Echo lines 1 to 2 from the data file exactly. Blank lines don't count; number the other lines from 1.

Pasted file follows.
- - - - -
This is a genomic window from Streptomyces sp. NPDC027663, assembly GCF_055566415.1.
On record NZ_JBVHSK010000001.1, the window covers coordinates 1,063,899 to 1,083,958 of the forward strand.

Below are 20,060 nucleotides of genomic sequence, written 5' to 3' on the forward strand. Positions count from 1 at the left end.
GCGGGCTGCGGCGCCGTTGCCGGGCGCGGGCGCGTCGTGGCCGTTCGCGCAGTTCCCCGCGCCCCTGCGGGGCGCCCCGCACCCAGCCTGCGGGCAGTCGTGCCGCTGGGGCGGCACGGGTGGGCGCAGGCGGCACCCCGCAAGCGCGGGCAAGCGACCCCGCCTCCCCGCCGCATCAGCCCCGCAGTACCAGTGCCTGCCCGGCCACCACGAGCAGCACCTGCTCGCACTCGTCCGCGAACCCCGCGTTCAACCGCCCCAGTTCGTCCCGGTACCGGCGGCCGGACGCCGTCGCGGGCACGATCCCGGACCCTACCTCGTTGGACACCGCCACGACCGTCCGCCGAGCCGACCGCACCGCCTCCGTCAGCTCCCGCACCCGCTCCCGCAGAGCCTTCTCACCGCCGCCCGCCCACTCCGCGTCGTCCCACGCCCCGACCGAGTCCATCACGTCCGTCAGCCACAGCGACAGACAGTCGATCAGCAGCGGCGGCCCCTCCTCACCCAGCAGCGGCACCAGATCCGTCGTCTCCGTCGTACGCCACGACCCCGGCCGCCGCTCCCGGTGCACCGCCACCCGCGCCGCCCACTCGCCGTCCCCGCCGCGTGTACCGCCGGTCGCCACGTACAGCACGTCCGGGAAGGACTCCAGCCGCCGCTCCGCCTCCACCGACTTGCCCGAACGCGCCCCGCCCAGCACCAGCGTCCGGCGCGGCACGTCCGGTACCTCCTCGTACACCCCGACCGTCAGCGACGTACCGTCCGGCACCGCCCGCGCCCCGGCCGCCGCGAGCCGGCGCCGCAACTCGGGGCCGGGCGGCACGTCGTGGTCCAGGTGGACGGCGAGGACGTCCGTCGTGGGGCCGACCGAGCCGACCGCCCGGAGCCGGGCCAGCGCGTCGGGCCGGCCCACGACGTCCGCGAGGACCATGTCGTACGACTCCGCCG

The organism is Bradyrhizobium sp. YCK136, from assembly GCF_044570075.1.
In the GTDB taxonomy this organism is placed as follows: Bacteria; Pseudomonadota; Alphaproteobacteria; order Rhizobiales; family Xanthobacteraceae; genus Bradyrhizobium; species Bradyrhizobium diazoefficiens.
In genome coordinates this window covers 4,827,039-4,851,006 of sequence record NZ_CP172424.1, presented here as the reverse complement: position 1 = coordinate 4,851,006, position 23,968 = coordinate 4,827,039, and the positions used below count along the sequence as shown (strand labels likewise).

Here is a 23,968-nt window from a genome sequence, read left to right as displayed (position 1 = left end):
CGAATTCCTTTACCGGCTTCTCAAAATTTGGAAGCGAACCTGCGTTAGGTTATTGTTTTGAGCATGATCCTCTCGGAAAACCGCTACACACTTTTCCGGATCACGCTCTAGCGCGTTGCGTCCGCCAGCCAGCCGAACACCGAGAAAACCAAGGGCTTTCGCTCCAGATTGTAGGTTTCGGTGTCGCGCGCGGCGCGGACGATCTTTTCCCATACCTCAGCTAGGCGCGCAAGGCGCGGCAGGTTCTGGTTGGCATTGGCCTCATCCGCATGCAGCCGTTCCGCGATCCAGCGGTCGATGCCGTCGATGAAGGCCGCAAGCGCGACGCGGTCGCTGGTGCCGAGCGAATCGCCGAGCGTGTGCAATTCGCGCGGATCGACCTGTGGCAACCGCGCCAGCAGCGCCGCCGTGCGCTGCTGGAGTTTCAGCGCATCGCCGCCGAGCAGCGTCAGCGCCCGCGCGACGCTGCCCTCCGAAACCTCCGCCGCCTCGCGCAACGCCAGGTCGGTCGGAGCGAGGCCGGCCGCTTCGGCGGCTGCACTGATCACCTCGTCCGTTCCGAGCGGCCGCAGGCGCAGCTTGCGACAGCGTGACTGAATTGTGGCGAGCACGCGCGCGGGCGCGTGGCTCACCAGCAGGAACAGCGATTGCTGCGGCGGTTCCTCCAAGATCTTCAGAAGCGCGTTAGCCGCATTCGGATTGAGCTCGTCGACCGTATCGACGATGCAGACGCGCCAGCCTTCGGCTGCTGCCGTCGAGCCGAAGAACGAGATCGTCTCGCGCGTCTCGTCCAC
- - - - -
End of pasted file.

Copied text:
This is a genomic window from Streptomyces sp. NPDC027663, assembly GCF_055566415.1.
On record NZ_JBVHSK010000001.1, the window covers coordinates 1,063,899 to 1,083,958 of the forward strand.